All Things Hunting co-host Kyle Barefield hunted hard for a big Oklahoma buck
|Rack Report Details
|170 1/8 inches (green score)
|Time of Year:
|Nov. 22, 2021
|Browning X-Bolt / 6.8 Western Rifle
Kyle Barefield of All Things Hunting is a dedicated deer hunter. He knocks down big ones practically every year, and this season was no different. He targeted a 6 ½-year-old monster that he had on camera, and it ended up playing out in his favor.
We don't see bucks in our area make great jumps of 30 to 40 inches from year to year like some other parts of the country, Barefield said. So, we pick a few of our already-great-scoring deer that express the potential to be greater, and don't shoot them, hoping they survive.
Obviously, it worked. Last season, this buck was a mid-150s 10-pointer. They decided to pass on the deer in hopes it would make a big leap this season. It did and packed on about 20 more inches. That said, it wasn't a regular on camera. It wasn't until the fall wheat started sprouting that the deer began showing frequently. The problem? It only used the area at night.
Plan B was to try to get close to its bedding area and hunt in the thick stuff, Barefield said. There is a creek drainage that runs for about 400 yards from the wheat fields into a pond in the middle of some of the thickest brush you can imagine. The pond had an extreme (amount) of deer and buck sign around it, so I guessed that most of the deer that left the wheat were funneling down the drainage to the pond and bedding close by.
He hung a trail camera on the best trail he could find. Hours later, the big buck hit it, revealing it used that spot during daylight. A few days later, on a windy afternoon, Barefield moved in and hung a ladder stand for bowhunting, and brushed in a good rifle spot, too.
I was able to manipulate the brush and rake a trail in from behind the levee, Barefield said. This allowed me to sneak in silently and unseen to get in position at any time during the day or before daylight.
He hunted the buck numerous times during the rifle season with no luck, but each time, he was able to sneak into and out of the blind without being busted. This increased his confidence in the spot in case the buck ever decided to show itself there. He just needed a northerly or westerly wind to make it work.
Nov. 22 produced the right conditions. It was unseasonably warm, but the wind direction was right. Barefield settled into his brushed-in spot with hopes of finally seeing the giant buck.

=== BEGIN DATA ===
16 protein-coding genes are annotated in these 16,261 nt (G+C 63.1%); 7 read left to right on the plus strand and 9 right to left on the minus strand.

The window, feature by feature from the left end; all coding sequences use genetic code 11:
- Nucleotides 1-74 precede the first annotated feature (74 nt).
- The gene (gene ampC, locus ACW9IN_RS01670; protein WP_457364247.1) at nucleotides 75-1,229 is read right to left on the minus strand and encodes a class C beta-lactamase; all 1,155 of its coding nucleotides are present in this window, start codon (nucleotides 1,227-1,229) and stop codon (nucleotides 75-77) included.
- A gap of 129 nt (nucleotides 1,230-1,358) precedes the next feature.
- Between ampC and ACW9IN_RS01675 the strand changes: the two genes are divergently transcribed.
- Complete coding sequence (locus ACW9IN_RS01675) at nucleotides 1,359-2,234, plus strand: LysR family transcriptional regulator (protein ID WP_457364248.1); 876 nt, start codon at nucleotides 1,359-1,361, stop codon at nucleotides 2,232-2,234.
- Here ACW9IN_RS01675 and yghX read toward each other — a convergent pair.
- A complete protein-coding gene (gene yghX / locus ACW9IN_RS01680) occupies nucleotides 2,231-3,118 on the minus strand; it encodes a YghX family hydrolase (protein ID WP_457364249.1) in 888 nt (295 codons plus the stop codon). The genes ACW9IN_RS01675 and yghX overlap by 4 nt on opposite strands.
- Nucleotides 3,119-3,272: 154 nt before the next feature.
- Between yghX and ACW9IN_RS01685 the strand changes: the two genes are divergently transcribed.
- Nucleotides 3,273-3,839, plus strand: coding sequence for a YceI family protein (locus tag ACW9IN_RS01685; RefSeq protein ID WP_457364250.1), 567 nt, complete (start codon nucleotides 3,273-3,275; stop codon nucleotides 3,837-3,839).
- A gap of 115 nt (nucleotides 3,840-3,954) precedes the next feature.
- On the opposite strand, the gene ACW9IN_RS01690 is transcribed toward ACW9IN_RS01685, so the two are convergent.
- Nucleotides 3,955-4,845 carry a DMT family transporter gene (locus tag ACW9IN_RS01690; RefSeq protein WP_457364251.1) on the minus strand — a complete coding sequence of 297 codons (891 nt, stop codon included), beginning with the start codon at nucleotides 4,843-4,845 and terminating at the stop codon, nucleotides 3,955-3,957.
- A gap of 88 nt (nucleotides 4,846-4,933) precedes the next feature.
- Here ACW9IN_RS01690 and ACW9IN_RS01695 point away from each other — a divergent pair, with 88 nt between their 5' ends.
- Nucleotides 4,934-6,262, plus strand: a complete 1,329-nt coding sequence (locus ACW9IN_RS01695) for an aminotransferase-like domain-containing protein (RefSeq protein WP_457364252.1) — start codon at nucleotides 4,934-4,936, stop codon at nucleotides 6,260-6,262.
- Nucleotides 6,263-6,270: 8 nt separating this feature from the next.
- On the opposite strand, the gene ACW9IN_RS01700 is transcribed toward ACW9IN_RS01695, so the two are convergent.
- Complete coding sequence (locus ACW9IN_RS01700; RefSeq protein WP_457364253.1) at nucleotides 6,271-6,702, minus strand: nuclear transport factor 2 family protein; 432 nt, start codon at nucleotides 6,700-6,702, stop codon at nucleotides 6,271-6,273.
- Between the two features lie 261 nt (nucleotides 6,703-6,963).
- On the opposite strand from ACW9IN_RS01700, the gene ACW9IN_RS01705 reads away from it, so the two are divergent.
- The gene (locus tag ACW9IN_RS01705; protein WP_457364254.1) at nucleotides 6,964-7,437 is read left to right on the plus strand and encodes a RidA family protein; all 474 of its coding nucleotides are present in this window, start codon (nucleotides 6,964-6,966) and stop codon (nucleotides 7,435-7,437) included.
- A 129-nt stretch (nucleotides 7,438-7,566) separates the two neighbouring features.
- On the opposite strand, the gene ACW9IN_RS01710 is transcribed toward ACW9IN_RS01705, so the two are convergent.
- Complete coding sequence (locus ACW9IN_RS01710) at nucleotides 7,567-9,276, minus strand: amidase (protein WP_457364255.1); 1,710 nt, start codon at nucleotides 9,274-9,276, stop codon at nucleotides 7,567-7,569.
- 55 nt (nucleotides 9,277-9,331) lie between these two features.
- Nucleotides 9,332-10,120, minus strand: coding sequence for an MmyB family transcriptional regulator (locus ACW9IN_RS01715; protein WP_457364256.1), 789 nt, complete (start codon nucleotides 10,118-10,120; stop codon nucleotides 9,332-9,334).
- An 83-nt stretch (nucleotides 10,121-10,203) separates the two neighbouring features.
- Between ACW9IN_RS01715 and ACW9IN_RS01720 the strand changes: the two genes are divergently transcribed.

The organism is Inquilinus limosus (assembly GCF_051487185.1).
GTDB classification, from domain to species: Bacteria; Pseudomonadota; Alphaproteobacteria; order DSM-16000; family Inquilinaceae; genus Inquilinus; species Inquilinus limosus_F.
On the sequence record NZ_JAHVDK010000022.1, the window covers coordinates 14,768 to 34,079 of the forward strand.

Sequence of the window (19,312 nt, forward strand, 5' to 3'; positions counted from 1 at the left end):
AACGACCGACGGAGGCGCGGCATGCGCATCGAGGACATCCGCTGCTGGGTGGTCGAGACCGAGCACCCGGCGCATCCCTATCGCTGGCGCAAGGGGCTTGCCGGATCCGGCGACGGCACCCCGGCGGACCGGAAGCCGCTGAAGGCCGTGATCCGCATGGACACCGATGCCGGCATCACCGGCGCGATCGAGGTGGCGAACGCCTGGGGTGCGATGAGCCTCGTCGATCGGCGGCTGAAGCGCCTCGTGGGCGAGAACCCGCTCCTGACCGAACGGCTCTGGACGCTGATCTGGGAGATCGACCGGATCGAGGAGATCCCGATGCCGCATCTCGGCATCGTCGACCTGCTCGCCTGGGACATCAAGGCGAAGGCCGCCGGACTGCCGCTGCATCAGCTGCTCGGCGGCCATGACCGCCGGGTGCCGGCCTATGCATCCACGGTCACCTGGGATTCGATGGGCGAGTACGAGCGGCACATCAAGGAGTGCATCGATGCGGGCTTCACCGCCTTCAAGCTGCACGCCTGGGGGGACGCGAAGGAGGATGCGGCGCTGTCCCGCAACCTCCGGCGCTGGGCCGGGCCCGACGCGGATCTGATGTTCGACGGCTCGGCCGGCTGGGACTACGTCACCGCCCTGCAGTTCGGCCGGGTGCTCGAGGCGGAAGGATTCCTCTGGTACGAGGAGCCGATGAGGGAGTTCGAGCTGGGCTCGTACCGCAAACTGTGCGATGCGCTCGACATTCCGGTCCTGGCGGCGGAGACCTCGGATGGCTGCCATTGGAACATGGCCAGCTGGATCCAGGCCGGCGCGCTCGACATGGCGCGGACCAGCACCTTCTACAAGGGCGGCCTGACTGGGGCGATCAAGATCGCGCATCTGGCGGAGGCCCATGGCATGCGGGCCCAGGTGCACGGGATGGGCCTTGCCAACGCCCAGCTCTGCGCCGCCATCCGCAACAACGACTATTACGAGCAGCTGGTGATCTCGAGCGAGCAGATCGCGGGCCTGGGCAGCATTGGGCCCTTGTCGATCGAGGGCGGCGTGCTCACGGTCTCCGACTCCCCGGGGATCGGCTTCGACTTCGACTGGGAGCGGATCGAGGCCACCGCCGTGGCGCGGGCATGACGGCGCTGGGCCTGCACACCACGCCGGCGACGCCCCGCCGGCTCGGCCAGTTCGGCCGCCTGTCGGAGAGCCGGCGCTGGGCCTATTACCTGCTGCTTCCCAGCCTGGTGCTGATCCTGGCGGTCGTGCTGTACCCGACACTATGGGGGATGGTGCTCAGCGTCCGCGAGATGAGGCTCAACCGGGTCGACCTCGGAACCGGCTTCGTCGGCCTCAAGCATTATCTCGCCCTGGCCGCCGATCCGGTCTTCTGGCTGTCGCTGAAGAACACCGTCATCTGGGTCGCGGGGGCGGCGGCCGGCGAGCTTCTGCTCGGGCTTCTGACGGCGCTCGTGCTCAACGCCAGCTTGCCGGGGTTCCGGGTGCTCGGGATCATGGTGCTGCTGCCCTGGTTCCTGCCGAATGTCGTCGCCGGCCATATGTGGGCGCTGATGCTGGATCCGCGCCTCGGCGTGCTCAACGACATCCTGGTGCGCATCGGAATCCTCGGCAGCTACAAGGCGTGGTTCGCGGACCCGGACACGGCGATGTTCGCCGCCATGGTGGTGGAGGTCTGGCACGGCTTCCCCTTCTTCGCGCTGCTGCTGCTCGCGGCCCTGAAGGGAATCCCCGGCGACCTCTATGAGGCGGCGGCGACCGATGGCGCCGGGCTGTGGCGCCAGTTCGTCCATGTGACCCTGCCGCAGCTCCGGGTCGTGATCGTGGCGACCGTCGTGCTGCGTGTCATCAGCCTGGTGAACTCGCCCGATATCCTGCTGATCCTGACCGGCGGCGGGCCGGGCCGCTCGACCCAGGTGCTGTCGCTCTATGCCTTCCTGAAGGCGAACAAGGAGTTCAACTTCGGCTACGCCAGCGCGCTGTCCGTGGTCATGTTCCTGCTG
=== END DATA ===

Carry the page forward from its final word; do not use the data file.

Barefield scanned his surroundings as he waited for the action to begin. Thick brush was behind him, while grasslands and pockets of cedar trees stretched out to the right and left. In front of him was the pond and a creek drain full of dead and live cottonwood trees.
We got settled into our spot on the levee about 3 p.m., Barefield said. At about 3:30 p.m., a small buck cruised down the drain and made its way over to a fallen cottonwood tree in some thick brush.
He spotted a deer standing up in the brush, and Barefield immediately recognized it as his target buck. The small buck left, but the big buck just stood like a statue facing away from me for more than five minutes, Barefield said. I knew there had to be a doe with him in there. I hoped she would not get up and take him away before I could shoot.
A few minutes later, the doe stood up and walked toward the pond. The buck and doe stopped about 75 yards away, offering a quartering-to shot opportunity. Barefield placed the crosshairs on the point of its shoulder and squeezed the trigger. The buck dropped in its tracks.
I needed to walk back to the truck to get a different lens to use for the recovery, Barefield said. I spent the walk thanking God for the opportunity and ability to hunt a whitetail of this caliber. The group of guys I hunt with all enjoy the process of managing deer, and hunting deer, more than killing deer. We work abnormally hard.
He and his friend, Remington Garfield, who was there with him, enjoyed the moment. They hunt with numerous others, too, and of course, all of them were happy for him. That didn't stop them from teasing him, though.
I'm not going to lie, it kind of broke my heart when I saw the picture [of] the monster, one of them said. But if there was one person besides me to kill that deer, I'm glad it was Barefield.
The Oklahoma buck ended up scoring 170 1/8 inches (green score). You can watch the hunt on Realtree 365.
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